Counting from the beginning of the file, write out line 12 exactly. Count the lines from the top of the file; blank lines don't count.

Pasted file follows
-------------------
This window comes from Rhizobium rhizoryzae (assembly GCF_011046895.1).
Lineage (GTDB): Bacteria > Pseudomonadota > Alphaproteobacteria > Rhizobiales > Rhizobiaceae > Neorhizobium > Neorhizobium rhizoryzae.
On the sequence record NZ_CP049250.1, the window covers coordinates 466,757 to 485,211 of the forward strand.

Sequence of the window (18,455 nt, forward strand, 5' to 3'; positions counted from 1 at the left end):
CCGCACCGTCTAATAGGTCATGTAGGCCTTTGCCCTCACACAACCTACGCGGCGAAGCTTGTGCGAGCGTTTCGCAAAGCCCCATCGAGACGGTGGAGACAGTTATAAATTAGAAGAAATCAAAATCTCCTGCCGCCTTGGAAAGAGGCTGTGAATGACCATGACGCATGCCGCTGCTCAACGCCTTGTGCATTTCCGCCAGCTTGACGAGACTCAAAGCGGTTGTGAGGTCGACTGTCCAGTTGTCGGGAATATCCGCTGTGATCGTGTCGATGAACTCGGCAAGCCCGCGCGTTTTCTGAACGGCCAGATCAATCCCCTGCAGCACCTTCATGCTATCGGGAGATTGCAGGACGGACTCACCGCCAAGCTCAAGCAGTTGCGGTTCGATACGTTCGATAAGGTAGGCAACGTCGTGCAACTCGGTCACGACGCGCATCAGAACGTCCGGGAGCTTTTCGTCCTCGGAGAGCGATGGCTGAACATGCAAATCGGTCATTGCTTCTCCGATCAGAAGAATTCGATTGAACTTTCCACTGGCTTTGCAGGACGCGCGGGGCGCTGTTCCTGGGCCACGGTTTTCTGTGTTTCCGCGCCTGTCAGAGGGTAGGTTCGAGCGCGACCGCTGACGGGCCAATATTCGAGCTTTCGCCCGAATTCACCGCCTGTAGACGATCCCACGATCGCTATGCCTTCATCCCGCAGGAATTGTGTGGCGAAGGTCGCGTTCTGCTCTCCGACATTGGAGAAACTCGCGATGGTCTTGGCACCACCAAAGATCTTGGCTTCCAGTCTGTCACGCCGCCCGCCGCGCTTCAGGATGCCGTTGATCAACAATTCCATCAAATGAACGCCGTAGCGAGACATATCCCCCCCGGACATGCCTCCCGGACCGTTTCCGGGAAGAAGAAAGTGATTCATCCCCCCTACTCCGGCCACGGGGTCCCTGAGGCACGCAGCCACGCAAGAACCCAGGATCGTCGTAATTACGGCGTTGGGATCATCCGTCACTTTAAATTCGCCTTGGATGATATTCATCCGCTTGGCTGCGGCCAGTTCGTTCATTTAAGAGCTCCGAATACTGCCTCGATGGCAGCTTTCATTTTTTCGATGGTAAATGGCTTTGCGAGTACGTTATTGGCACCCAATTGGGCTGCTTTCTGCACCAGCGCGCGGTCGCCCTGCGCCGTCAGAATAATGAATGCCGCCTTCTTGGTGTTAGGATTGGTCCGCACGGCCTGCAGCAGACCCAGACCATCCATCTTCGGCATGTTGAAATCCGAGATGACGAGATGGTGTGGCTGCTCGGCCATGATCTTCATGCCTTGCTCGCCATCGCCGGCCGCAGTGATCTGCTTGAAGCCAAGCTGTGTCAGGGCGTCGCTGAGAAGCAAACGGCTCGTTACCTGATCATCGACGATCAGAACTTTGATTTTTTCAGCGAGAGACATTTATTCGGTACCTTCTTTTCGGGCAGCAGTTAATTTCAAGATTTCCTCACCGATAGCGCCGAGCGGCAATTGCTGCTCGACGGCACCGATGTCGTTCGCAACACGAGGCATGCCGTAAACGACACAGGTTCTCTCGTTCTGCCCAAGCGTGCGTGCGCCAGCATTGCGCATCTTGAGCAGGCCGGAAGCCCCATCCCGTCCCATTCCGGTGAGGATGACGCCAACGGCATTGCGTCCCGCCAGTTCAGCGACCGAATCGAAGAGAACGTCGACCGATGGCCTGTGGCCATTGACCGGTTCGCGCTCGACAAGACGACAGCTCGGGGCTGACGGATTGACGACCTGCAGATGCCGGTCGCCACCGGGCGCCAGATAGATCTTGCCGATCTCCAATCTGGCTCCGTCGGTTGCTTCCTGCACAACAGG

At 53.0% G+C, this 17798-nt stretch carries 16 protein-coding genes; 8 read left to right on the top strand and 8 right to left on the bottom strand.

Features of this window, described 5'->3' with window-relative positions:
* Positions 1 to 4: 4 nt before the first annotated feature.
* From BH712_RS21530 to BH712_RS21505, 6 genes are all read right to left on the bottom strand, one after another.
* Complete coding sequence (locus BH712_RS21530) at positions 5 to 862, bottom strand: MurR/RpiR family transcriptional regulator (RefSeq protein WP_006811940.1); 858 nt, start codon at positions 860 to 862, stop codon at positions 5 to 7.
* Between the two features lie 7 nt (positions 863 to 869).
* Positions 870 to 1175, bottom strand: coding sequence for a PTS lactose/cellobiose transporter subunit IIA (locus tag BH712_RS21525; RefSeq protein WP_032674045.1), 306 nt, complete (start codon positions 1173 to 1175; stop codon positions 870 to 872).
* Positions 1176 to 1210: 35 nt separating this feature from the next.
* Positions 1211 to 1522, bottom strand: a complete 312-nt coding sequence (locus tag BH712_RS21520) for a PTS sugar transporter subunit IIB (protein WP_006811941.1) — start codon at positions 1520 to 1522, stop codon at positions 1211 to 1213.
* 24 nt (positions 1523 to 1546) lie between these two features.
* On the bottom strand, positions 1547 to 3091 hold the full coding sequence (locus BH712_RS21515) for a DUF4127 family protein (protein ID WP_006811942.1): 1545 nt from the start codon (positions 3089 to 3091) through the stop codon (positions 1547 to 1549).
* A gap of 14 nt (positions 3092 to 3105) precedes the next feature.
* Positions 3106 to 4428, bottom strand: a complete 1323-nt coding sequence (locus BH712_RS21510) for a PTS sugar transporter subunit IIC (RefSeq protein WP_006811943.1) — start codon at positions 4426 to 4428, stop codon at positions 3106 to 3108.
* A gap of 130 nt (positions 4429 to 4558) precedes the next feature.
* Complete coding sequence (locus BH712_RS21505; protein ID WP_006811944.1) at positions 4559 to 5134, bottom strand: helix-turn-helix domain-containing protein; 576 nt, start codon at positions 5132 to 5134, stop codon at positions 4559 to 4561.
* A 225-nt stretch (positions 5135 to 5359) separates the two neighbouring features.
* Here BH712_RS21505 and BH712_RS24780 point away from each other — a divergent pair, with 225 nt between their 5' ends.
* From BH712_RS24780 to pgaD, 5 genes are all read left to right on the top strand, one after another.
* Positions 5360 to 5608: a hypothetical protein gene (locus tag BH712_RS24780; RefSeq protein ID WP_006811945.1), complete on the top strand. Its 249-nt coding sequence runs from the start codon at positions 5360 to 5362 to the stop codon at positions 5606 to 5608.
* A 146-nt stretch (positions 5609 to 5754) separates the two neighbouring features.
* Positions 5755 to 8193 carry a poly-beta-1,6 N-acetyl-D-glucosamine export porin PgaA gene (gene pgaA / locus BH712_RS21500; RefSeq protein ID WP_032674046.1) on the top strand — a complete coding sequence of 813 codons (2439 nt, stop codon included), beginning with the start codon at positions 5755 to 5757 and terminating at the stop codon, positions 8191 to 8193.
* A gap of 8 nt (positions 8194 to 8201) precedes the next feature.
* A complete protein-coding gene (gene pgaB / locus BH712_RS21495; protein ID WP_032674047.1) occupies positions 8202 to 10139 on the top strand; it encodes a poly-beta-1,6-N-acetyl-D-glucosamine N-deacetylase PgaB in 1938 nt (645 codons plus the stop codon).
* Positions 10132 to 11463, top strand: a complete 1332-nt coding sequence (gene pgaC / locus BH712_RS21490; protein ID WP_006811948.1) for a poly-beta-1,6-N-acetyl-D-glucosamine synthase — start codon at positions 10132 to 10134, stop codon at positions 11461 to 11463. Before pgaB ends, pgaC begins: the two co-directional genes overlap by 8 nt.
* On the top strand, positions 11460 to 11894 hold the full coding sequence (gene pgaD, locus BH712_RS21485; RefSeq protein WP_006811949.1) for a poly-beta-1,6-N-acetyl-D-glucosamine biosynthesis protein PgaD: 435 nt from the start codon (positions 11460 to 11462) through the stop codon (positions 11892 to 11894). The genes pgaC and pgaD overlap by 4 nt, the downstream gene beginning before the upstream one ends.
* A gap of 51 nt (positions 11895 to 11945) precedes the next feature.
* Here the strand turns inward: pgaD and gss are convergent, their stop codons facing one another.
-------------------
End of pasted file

* Positions 870 to 1175, bottom strand: coding sequence for a PTS lactose/cellobiose transporter subunit IIA (locus tag BH712_RS21525; RefSeq protein WP_032674045.1), 306 nt, complete (start codon positions 1173 to 1175; stop codon positions 870 to 872).